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Abbas Receives Hero's Welcome in West Bank

Palestinians dance and sing prior to the arrival of Palestinian President Mahmoud Abbas at the government compound, in the West Bank city of Ramallah, September 25, 2011.

The leader of the Palestinians is getting a popularity boost after submitting a bid for statehood at the United Nations. But peacemaking with Israel is in limbo.

Palestinian President Mahmoud Abbas got a hero's welcome in the West Bank, two days after asking the United Nations to recognize a Palestinian state. He was greeted by thousands of cheering and flag-waving Palestinians.

Referring to the revolutions in Middle Eastern countries that have been dubbed the "Arab Spring," Mr. Abbas declared that "the Palestinian Spring has begun!"

He said the Palestinians want to attain their rights through peaceful means, and he vowed that despite a long road ahead with many obstacles, they would achieve their goal of an independent state.

Mr. Abbas has been widely praised by his people for pushing ahead with the statehood bid, despite fierce opposition from the United States and Israel, who say Palestinian independence and peace can only be achieved through negotiations.

The Palestinian leader told the crowd that while he supports peace talks, he would not return to the negotiating table until Israel stops all settlement construction in the West Bank and East Jerusalem.

On Saturday, Mr. Abbas rejected an international proposal for renewing peace talks because it did not include two key conditions: a settlement freeze and Israeli recognition of a Palestinian state based on the pre-war 1967 borders.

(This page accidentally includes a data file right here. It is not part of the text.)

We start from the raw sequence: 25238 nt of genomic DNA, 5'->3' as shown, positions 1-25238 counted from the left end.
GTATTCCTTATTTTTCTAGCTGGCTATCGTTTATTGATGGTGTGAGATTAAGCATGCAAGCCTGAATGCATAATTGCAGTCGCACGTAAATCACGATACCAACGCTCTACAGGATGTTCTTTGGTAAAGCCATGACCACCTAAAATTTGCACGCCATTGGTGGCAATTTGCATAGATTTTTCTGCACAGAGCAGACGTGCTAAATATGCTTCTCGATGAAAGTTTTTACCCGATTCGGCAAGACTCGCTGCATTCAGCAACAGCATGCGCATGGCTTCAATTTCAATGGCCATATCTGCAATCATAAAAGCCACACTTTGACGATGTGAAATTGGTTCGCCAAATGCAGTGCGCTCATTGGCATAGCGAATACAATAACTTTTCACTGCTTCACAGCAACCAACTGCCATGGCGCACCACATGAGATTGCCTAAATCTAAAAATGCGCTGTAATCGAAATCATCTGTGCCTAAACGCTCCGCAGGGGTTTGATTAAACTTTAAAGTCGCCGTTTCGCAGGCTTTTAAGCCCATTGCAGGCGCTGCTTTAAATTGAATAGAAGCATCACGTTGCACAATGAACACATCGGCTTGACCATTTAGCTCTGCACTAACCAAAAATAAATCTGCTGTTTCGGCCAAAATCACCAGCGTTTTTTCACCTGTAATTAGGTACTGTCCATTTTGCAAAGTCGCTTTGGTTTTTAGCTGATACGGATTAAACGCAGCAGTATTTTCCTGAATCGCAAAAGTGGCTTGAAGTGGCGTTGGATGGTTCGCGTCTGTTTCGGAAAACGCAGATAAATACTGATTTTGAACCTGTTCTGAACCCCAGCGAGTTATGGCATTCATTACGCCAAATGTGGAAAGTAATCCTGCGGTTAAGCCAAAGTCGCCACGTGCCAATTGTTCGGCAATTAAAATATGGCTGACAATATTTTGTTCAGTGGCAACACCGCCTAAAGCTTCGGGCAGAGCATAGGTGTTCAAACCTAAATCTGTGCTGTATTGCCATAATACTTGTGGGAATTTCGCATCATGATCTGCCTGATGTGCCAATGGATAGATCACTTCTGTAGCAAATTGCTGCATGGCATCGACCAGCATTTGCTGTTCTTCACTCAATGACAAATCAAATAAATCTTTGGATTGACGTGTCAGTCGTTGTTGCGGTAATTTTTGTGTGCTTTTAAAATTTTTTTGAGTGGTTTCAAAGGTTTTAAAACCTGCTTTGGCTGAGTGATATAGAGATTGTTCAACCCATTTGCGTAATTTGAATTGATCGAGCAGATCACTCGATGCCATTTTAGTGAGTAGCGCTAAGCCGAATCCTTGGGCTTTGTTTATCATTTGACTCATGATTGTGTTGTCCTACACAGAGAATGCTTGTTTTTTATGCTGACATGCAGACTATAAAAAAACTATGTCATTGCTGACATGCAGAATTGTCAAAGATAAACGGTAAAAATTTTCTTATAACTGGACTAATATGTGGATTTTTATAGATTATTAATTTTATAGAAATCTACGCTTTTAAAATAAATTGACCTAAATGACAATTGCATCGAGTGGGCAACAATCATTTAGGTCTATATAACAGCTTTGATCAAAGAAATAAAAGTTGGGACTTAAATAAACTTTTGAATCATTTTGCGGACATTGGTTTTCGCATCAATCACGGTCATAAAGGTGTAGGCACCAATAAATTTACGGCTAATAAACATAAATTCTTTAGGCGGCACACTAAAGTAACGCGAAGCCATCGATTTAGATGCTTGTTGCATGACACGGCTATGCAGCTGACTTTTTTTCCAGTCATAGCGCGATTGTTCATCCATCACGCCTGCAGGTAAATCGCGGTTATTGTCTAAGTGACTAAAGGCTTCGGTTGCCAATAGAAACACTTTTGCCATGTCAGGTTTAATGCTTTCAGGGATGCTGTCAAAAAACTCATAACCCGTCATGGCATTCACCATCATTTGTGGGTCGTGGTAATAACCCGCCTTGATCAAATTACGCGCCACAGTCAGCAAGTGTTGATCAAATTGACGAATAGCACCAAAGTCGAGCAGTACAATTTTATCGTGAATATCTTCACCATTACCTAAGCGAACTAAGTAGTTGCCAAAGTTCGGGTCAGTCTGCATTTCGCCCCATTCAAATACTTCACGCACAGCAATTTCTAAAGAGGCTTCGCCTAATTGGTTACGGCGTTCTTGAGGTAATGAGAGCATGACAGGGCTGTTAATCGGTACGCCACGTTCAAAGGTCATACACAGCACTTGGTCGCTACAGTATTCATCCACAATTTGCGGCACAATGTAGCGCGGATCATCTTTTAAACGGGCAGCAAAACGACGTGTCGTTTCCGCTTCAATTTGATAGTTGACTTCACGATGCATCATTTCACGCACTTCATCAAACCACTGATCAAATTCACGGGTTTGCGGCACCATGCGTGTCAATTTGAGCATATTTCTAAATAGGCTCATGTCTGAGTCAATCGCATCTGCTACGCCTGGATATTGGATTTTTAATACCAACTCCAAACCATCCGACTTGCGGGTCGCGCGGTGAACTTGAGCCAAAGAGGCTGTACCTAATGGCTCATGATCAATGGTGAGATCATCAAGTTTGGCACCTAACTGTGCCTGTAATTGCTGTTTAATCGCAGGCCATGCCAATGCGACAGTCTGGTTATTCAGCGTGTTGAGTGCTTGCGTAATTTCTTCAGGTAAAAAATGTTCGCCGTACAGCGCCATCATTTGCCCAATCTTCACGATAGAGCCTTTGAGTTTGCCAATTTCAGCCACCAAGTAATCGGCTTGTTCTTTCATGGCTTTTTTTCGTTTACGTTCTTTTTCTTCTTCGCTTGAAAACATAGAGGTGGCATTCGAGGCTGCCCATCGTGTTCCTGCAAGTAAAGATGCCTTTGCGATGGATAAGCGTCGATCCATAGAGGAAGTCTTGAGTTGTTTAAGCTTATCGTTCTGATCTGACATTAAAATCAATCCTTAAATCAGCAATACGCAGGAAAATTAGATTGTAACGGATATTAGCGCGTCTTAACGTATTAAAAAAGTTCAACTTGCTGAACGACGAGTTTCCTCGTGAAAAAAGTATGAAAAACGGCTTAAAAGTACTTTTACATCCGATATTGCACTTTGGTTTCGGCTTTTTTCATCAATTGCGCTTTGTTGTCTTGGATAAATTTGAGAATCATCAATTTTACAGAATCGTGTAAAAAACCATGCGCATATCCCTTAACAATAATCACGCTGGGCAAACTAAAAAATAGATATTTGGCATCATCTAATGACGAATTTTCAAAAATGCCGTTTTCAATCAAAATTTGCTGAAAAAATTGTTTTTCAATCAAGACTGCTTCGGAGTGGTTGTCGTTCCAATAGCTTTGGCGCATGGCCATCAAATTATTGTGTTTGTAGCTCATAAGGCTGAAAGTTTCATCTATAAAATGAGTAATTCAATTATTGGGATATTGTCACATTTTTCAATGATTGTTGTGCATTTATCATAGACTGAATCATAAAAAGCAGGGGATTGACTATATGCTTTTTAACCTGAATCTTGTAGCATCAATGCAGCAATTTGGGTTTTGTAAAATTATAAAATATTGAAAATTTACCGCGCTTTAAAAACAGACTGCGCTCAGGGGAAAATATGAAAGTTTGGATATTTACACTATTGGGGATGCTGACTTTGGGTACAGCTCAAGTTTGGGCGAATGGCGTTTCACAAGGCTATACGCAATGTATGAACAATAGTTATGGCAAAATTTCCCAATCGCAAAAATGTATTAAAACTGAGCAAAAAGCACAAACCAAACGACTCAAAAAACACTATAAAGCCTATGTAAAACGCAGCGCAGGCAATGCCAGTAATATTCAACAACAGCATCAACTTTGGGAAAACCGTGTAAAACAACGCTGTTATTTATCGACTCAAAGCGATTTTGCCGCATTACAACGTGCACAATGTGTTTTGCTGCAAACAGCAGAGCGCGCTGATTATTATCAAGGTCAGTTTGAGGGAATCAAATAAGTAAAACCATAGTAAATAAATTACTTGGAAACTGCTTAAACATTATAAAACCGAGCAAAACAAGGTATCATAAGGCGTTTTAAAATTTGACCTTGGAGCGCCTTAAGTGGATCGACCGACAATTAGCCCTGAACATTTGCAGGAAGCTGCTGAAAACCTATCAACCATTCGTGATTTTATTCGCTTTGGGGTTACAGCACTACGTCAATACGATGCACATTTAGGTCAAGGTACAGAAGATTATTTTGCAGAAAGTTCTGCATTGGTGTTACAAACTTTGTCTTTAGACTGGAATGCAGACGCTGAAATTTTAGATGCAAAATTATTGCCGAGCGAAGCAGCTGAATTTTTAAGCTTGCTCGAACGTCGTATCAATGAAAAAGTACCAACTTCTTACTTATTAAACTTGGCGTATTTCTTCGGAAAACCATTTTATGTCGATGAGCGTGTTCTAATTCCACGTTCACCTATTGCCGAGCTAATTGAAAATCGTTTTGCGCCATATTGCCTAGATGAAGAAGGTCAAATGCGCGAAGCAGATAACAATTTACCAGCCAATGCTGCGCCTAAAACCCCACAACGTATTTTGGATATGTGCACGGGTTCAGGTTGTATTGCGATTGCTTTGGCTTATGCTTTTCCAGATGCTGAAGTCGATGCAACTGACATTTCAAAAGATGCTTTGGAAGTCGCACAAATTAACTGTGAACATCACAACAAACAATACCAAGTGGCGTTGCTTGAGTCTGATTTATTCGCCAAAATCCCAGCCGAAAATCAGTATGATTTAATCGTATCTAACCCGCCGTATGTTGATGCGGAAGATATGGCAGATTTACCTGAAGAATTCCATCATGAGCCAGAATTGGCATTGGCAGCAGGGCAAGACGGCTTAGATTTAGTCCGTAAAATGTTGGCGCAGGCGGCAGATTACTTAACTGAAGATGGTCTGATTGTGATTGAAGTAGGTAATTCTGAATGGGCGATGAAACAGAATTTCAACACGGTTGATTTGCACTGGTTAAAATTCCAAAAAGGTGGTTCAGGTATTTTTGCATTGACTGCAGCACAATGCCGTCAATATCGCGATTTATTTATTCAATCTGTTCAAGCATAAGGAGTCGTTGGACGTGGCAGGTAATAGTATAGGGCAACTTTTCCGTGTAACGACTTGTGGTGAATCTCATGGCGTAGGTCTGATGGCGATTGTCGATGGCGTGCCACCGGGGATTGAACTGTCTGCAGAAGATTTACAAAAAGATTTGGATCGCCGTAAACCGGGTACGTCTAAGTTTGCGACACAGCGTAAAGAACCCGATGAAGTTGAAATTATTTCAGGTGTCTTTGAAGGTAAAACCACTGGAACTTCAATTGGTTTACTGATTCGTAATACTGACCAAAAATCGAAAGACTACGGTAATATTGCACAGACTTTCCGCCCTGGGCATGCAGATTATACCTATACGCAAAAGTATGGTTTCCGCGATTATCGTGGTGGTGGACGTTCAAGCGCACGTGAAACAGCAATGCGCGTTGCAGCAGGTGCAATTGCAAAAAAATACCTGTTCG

The Quartet of Middle East mediators - the U.S., European Union, United Nations and Russia - submitted the proposal on Friday, hours after Mr. Abbas requested U.N. membership from the Security Council, despite threats of a U.S. veto. The Quartet called for a resumption of peace talks in a month, and a framework peace agreement on Palestinian statehood by the end of 2012.

Israel has welcomed the proposal for resuming direct talks.

Foreign Minister Avigdor Lieberman told Israel Radio that the proposal is positive because there are no preconditions. Israel says freezing settlements and recognizing a Palestinian state on territory Israel captured in the 1967 war would determine the outcome of negotiations before they begin.

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